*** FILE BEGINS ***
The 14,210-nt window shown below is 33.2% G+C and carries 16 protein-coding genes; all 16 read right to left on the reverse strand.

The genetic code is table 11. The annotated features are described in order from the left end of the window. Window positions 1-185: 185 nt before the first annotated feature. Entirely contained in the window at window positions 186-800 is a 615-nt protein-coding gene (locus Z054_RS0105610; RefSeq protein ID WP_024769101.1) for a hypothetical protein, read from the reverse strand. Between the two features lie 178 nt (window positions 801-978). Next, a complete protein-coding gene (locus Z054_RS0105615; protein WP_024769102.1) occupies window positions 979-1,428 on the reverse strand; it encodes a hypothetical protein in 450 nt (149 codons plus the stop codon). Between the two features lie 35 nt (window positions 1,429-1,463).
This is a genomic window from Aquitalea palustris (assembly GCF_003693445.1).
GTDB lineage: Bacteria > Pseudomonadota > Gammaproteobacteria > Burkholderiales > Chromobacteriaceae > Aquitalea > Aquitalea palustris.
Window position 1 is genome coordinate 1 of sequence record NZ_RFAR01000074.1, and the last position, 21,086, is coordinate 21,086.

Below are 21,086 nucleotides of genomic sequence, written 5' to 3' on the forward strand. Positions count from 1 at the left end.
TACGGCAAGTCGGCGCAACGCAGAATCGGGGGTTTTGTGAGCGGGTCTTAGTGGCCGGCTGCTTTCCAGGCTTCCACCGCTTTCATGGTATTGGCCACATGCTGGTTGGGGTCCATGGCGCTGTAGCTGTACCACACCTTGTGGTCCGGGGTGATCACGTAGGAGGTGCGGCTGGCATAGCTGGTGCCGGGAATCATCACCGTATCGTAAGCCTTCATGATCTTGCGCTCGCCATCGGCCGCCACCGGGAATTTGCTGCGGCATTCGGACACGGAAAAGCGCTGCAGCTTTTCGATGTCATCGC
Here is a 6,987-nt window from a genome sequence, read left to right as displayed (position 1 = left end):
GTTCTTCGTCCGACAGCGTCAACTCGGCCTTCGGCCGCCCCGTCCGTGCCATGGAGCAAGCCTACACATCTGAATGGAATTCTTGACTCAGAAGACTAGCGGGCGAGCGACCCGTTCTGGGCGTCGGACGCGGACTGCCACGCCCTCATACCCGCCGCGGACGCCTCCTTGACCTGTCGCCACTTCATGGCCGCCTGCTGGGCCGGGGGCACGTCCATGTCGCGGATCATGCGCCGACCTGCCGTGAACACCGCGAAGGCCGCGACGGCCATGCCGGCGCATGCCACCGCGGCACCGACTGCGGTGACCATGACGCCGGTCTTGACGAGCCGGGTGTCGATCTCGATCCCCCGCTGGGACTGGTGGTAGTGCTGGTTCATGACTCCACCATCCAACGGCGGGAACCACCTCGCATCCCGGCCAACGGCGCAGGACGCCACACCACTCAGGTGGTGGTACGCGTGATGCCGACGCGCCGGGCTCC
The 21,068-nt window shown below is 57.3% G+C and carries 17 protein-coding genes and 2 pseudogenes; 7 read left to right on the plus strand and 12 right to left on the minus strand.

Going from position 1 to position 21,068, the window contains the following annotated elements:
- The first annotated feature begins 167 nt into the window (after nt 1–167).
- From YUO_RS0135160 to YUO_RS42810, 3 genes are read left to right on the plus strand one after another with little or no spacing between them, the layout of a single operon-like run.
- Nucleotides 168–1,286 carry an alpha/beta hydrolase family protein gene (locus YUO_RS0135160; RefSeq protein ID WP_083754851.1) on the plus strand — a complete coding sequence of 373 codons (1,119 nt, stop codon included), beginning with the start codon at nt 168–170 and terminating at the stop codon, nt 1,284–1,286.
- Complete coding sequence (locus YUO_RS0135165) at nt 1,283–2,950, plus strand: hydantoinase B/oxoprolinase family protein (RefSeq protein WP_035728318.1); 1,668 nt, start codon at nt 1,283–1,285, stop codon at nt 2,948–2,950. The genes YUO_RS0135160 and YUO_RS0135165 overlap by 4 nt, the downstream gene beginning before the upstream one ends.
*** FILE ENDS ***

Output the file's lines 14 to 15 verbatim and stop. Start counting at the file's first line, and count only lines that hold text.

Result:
- Nucleotides 168–1,286 carry an alpha/beta hydrolase family protein gene (locus YUO_RS0135160; RefSeq protein ID WP_083754851.1) on the plus strand — a complete coding sequence of 373 codons (1,119 nt, stop codon included), beginning with the start codon at nt 168–170 and terminating at the stop codon, nt 1,284–1,286.
- Complete coding sequence (locus YUO_RS0135165) at nt 1,283–2,950, plus strand: hydantoinase B/oxoprolinase family protein (RefSeq protein WP_035728318.1); 1,668 nt, start codon at nt 1,283–1,285, stop codon at nt 2,948–2,950. The genes YUO_RS0135160 and YUO_RS0135165 overlap by 4 nt, the downstream gene beginning before the upstream one ends.